I spend a lot of time browsing the Internet and using social media for my e-Learning business. Just like me, I’m sure you’ve clicked on your fair share of shortened Uniform Resource Locators (URLs). You might know them by their more familiar name, web addresses. These shortened URLs are everywhere! I see them in my emails, in my social media feeds, and even in blog posts like this one. Are they safe? Should you be worried about using them?
Let’s try a test!
I’ve created this shortened URL to provide you with a link to one of my previous posts. Go ahead and click it. When you do, it will open in a new window.
Check out my post on creating a Storyline 360 analog clock: https://tinyurl.com/houpudc
If you look at the page, you’ll see it’s a post I wrote titled, Telling Time with a Storyline 360 Analog Clock. Feel free to read the article if you want but, I want to ask you something first. Did you click on the link without thinking about whether or not it was safe? That’s the problem with shortened URLs! You can’t tell where the link will take you by just looking at the address. In fact, you’re putting a lot of trust in the person who provides it to you. In this case, you don’t have anything to worry about but what if?
What if you see one of these shortened URLs in your Twitter stream or some other social media channel? Could it be someone trying to load your computer with malware or steal your personal information? Is there a way to know where the link takes you to before you click on it? Yes, there is! Before I share how you can validate one of these links, let’s answer another question. Why do people use these shortened URLs in the first place?
What are the benefits of using shortened URLs?
There are several benefits to reducing the number of characters in a URL:
- A shorter URL leaves more characters for you to use in a tweet. When you are limited to 140 characters or less on Twitter, leaving more characters for your message is a great benefit.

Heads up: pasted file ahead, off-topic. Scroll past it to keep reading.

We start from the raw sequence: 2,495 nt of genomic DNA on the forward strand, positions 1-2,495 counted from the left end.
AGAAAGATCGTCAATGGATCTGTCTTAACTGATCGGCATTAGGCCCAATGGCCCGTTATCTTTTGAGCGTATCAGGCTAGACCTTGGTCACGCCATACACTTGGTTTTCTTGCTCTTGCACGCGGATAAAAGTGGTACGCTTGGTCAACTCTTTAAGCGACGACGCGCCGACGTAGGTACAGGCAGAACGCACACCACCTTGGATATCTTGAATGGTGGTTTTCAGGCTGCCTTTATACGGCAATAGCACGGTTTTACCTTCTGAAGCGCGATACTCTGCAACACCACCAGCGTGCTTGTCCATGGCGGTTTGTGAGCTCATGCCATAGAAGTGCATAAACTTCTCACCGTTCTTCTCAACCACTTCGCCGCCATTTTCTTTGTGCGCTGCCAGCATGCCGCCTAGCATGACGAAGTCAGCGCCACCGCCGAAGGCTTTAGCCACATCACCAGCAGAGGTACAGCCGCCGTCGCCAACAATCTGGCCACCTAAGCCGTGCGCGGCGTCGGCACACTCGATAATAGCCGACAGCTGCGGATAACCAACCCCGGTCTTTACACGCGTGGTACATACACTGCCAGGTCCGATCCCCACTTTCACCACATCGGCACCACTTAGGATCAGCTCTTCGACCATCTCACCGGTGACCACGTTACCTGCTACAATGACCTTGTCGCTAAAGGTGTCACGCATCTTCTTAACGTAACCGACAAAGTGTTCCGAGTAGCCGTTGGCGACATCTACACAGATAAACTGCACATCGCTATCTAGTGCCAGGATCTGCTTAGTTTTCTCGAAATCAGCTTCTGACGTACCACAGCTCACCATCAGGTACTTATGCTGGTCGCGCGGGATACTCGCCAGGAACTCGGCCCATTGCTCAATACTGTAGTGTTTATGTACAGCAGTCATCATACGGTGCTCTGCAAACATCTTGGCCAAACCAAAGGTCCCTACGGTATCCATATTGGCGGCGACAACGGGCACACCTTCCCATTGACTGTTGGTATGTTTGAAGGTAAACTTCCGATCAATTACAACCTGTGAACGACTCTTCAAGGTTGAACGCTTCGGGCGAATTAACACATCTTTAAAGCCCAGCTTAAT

- A shorter URL encourages more people to share your link.
- A shortened URL provides analytical data that you can use to gain key insights into your tweets. For example, Bitly.com provides a service that can provide insights into the day of the week, time of day, social channels, device type, and operating system used by the people who engage with your links.
Now that you understand the benefits, who shortens these URLs?
Who are some of the URL shortening services?
How can I preview a shortened URL?
Let’s take the shortened URL that I created using the TinyURL service earlier: https://tinyurl.com/houpudc
To see where this URL is redirecting you to, insert the word preview as shown below and visit it with your browser:
If you click on the new URL, you’ll see the following:
Preview of TinyURL.com/houpudc
This TinyURL redirects to: http://bridgehillls.com/telling-time-with-a-storyline-360-analog-clock/
If you add a “+” at the end of an address shortened by Bitly (e.g., http://bit.ly/2lm4ggh+) or Google (e.g., https://goo.gl/6C8YP6+) you’ll be able to preview the full URL using these services.
If manipulating the address at the text level is a little tedious, then bookmark one of these sites in your browser:
I hope this post makes you think the next time you see a shortened URL! If you want to learn more, check out this article: http://blog.trendmicro.com/are-shortened-urls-safe/